Hellblazer: Rise and Fall #1 review – competent and worthwhile, but not much more Black Label Horror



Hellblazer: Rise and Fall may yet surprise in the next couple of issues but it does feel a little run of the mill and a wasted opportunity for the format.

DC’s Black Label imprint has provided us with some mature content for some of their most iconic characters. John Constantine has already featured in Batman Damned in this oversized magazine-sized format, and here he gets his own shot with Hellblazer: Rise and Fall written by Tom Taylor with art by Darick Robertson.

It has to be said that the stunning cover by Robertson is a joy to see on the shelf, with John standing in front of graffiti angel wings on a brick wall, very reminiscent of Tim Bradstreet’s covers on the original run of the title. In fact, these Black Label books in this format all have a great tactile feeling to them, often, like this one, the covers have highlighted cover gloss on the image, making them a treat for the eyes.

We start Hellblazer: Rise and Fall #1 with a look at John’s birth, and old-time readers will probably know his twisted origin from the early Jamie Delano stories. In fact, Delano is name-checked in the opening scenes. John was born guilty, and this is no doubt one of the driving forces behind his character. It is of course not a new idea; Bruce Wayne and Peter Parker are closer to Constantine in their motivation than they would care to acknowledge.

Story-wise we get a peek at an early attempt of John’s to open a doorway to Hell with a couple of school friends, that goes terribly wrong, of course, and an accidental death occurs. Years later the incident will return to John and his old friend Aisha, kicking off the story.

It appears that the creative team here is happy to recreate the Garth Ennis and Steve Dillon era of the title, as this storyline could easily have fitted into their run on the book.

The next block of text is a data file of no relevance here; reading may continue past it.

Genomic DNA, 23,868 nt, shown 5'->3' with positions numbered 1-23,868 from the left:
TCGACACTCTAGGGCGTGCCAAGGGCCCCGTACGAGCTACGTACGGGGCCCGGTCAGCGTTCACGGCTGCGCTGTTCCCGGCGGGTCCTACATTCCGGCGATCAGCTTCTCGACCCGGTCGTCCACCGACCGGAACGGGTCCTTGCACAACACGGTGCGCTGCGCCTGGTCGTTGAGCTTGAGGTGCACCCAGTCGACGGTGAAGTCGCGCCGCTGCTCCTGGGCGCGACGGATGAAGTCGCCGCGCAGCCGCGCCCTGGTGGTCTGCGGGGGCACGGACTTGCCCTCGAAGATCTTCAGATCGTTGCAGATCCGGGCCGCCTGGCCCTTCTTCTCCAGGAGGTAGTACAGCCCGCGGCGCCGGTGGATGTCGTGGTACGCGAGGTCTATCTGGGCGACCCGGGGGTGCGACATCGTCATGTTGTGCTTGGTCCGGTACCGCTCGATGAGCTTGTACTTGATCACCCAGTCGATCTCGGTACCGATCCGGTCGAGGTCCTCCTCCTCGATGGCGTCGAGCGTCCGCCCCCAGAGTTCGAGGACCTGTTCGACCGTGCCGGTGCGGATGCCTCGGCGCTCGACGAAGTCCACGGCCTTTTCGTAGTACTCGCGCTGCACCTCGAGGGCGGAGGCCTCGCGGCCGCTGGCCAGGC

Dead bodies with angel wings and the vengeful dead are all staples in the world of Constantine, and as nice as it is to see this approach, the book does feel slightly like a throwback rather than adding anything new to the character.

Perhaps I am slightly cynical, as books that go back to the character’s youth and present us with new details often irk me, especially when previous writers have already been there, and done that. The new added back story here feels like an afterthought put in place to simply drive this narrative, and that seems like slightly lazy writing. If the past events here were so significant, it seems silly that this is the first time they have been mentioned in the book.

The art is nice; Robertson captures John really well, and that helps things along, but with a platform such as this, an oversized prestige square-bound book, the story should perhaps have taken a few more chances, or at least tried something different. This is competent and worthwhile, but it could have been an issue of any run of the title.

In the already canceled regular run of the book, the storyline has been quite unique, and it makes me think that the team from that book should have presented their story in this format. Hellblazer: Rise and Fall may yet surprise me in the next couple of issues but it does feel a little run of the mill and a wasted opportunity for the format.

Thanks for reading our review of Hellblazer: Rise and Fall #1. For more recaps, reviews, and original features covering the world of entertainment, why not follow us on Twitter and like our Facebook page?

Louie Fecou

Louie Fecou reviews films, tv shows and comics for Ready Steady Cut, HC Movie Reviews and We Have A Hulk.  He currently runs his own business in between watching films.

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